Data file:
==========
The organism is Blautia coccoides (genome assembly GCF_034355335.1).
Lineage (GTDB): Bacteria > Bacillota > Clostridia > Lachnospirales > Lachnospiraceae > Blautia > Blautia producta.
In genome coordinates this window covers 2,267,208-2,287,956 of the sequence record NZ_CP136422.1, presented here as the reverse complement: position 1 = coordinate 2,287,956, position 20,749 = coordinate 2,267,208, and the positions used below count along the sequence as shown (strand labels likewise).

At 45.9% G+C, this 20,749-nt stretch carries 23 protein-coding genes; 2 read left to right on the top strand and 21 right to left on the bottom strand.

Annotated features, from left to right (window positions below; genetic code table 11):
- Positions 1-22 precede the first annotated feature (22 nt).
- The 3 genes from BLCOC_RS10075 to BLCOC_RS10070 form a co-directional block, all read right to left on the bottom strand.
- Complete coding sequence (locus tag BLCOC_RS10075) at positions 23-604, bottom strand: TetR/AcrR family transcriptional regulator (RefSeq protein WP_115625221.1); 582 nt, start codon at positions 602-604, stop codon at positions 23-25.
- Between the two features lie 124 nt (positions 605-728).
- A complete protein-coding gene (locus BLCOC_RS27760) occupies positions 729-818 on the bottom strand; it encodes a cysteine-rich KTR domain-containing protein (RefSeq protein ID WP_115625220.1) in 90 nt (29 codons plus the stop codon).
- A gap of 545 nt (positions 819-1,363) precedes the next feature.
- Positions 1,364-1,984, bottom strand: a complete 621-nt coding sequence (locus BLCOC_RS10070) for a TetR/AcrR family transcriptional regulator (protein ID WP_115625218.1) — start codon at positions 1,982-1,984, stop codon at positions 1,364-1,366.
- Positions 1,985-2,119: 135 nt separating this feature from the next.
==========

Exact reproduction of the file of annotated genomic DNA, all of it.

The organism is Blautia coccoides (genome assembly GCF_034355335.1).
Lineage (GTDB): Bacteria > Bacillota > Clostridia > Lachnospirales > Lachnospiraceae > Blautia > Blautia producta.
In genome coordinates this window covers 2,267,208-2,287,956 of the sequence record NZ_CP136422.1, presented here as the reverse complement: position 1 = coordinate 2,287,956, position 20,749 = coordinate 2,267,208, and the positions used below count along the sequence as shown (strand labels likewise).

At 45.9% G+C, this 20,749-nt stretch carries 23 protein-coding genes; 2 read left to right on the top strand and 21 right to left on the bottom strand.

Annotated features, from left to right (window positions below; genetic code table 11):
- Positions 1-22 precede the first annotated feature (22 nt).
- The 3 genes from BLCOC_RS10075 to BLCOC_RS10070 form a co-directional block, all read right to left on the bottom strand.
- Complete coding sequence (locus tag BLCOC_RS10075) at positions 23-604, bottom strand: TetR/AcrR family transcriptional regulator (RefSeq protein WP_115625221.1); 582 nt, start codon at positions 602-604, stop codon at positions 23-25.
- Between the two features lie 124 nt (positions 605-728).
- A complete protein-coding gene (locus BLCOC_RS27760) occupies positions 729-818 on the bottom strand; it encodes a cysteine-rich KTR domain-containing protein (RefSeq protein ID WP_115625220.1) in 90 nt (29 codons plus the stop codon).
- A gap of 545 nt (positions 819-1,363) precedes the next feature.
- Positions 1,364-1,984, bottom strand: a complete 621-nt coding sequence (locus BLCOC_RS10070) for a TetR/AcrR family transcriptional regulator (protein ID WP_115625218.1) — start codon at positions 1,982-1,984, stop codon at positions 1,364-1,366.
- Positions 1,985-2,119: 135 nt separating this feature from the next.